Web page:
Friday, February 06, 2009
Once upon a time in a rather pricey apartment in midtown Atlanta there lived a girl who purchased a lemon tree. She acquired the tree on whim one day while purchasing a literal ton of dirt at home depot. It was an early day and she was implored by her father to take his monster truck to the home depot to purchase the dirt they needed for their garden. That same garden grew so wild and bountiful that particular summer. She has bittersweet memories of being stung by the spiky little thorns, deep into the summer, while picking the squash that fed her entire family. She has a very big family so this was no small feat.
So we place the girl at home depot with the monster truck and her father’s credit card. She had been dreaming of fields of lavender and olive trees and so the lemon tree display was something that fit into her romanticized version of the artisan life she wanted to live. She bought the tree with her father’s card and jokingly told him thanks for the lemon tree as she loaded it into her smaller truck to take home when the day’s planting had finished.
This is a very fond memory for the girl.
She found a beautiful decorative pot large enough to house a young tree and placed the tree on her back porch in a particularly sunny corner. She cared for the tree, watering it and protecting it from visiting guests. When she had someone over that she didn’t trust not to ash in her lemon tree pot or carelessly rub their chair against the leaves, she herself would sit by the tree to ensure no harm would come in it’s direction. The tree made beautiful fragrant flowers that then fruited and began to grow what appeared to be limes.
People made good fun of the girl and told her she had a lime tree not a lemon tree. She told them they did not know anything of her tree and if they just waited long enough they would see that it was in fact a lemon-bearing tree not a lime tree. Eventually she herself grew impatient and cut the green citrus fruit to add to Mexican beer, but not all of it. She left three fruit on the tree to grow to their full potential.
She began to loose hope that the limes would ever turn into lemons and it became a joke among her circle of friends. Thne one day the last remaining lime started to turn yellow. It continued to grow from a low branch until it finally, plumply sat on the top of the dirt in the pot. Pulling it’s branch down with it’s massive weight. She waited more, she watered it more, she cared for the tree more. She had the tree, rather large at that point, moved inside when the cold came and continued to care for her one remaining lemon.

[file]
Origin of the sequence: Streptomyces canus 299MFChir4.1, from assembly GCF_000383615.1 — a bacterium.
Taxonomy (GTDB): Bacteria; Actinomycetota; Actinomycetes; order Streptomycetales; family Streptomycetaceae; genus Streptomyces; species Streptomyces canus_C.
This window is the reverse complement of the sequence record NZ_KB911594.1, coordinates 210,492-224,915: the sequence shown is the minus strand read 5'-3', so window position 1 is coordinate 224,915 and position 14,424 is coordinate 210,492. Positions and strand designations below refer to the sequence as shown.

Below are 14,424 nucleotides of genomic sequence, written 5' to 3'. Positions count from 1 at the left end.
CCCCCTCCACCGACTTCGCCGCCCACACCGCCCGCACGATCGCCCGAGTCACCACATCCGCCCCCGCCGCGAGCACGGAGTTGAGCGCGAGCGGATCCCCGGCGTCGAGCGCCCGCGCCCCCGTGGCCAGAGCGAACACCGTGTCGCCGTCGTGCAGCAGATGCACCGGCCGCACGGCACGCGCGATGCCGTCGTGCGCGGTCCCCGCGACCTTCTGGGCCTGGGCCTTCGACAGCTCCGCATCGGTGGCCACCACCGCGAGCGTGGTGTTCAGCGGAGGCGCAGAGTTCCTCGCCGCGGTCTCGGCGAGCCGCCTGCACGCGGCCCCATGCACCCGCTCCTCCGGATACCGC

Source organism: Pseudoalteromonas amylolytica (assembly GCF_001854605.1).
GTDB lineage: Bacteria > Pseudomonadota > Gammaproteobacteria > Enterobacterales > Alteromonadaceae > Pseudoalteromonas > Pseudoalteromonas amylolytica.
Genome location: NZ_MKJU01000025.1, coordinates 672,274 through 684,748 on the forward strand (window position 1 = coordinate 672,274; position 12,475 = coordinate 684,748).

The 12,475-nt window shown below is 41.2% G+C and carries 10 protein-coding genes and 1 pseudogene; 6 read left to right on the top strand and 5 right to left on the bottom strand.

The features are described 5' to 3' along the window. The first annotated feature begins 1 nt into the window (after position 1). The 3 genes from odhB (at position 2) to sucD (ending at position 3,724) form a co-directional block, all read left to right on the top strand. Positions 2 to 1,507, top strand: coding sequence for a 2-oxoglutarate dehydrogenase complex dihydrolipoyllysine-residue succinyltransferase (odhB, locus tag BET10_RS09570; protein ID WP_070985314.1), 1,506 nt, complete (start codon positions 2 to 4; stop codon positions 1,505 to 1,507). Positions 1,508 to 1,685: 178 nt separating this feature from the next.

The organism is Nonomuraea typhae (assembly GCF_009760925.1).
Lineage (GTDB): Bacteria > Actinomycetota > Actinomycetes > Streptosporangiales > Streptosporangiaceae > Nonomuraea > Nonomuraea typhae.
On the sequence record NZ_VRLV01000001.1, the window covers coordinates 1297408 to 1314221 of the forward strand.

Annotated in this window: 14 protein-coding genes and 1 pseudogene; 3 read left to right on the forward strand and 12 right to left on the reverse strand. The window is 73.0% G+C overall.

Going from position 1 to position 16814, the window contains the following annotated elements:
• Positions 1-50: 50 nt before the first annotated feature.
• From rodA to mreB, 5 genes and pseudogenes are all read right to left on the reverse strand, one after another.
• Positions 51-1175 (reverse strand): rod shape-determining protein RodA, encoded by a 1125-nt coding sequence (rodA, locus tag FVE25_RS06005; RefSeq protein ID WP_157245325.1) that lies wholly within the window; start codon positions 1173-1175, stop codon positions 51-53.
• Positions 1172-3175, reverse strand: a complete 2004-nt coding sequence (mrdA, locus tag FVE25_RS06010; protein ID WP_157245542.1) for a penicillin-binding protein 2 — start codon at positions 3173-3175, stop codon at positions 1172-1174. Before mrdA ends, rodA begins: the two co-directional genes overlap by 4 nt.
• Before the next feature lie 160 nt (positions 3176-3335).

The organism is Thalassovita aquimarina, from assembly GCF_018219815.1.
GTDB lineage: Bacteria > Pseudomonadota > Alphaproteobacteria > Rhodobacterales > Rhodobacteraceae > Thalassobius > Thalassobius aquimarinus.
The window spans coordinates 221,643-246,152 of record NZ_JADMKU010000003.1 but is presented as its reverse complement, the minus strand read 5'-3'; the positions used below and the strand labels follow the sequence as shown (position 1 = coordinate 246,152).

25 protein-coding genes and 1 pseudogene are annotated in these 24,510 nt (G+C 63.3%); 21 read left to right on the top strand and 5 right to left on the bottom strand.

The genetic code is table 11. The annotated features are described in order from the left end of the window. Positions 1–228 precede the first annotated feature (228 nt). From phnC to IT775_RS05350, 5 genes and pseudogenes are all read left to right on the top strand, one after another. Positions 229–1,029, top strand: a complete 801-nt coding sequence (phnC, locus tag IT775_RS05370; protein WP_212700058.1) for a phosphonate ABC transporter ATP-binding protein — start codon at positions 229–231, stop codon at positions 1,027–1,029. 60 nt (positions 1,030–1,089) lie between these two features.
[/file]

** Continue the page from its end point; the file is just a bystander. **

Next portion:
When the girl finally decided to leave her life, leave her city and leave her lemon tree* she cut the lemon and carried it with her to her temporary residence. While cleaning out the depths of her pantry before leaving her home she found a canister of culinary lavender that she had ordered in the previous year when her dreams of fields of lavender were at their height. She brought the lavender with her as well.
It was on no particular evening, deep into winter, passed the rush of holiday cheer and too soon for any sign of spring, that the girl decide to bake a cake with lemon and the lavender**.
She made a masterpiece. She knew it was only a cake and would not be preserved for all time as she had somehow hoped these dreams of hers would remain. She used her ingredients and it filled up the house she was staying in with a heavenly aroma of Meyer lemon and lavender. She will keep this cake recpipe in her repertoire of special cakes she makes for special occasions.
She was happy and sad. She was joyous and devastated. She was embracing of her future and mournful of her past. She will let go, she will move on. She will be okay, better than okay. Her life will be filled with different kinds of aromatic magic in a distant land. She will eat this cake while she celebrates and mourns the passing of time and youth and broken dreams and hearts. She will remember all that she has lived through with each bite of her magical cake and at the end of her slice… She will let go of these things and step boldly into her future.
*In, the end the girl decided to give the lemon tree to her father as she knew he would carefully tend to it’s branches and fruit for as long as it was able to live. She knew that he would think of her each time it fruited and want her to see the fruit and his heart would be as heavy as hers will be each spring when she feels that unstoppable urge to dig in the ground and understands that it is something inside of her bones. It is a lineage and a heritage to come from a people who till the earth for their bounty. And she will think of her father and yearn for his guidance with her garden.
**She took the lavender with her to Morocco. She is planning on making the cake again soon and she figures she can get some damn lemons there.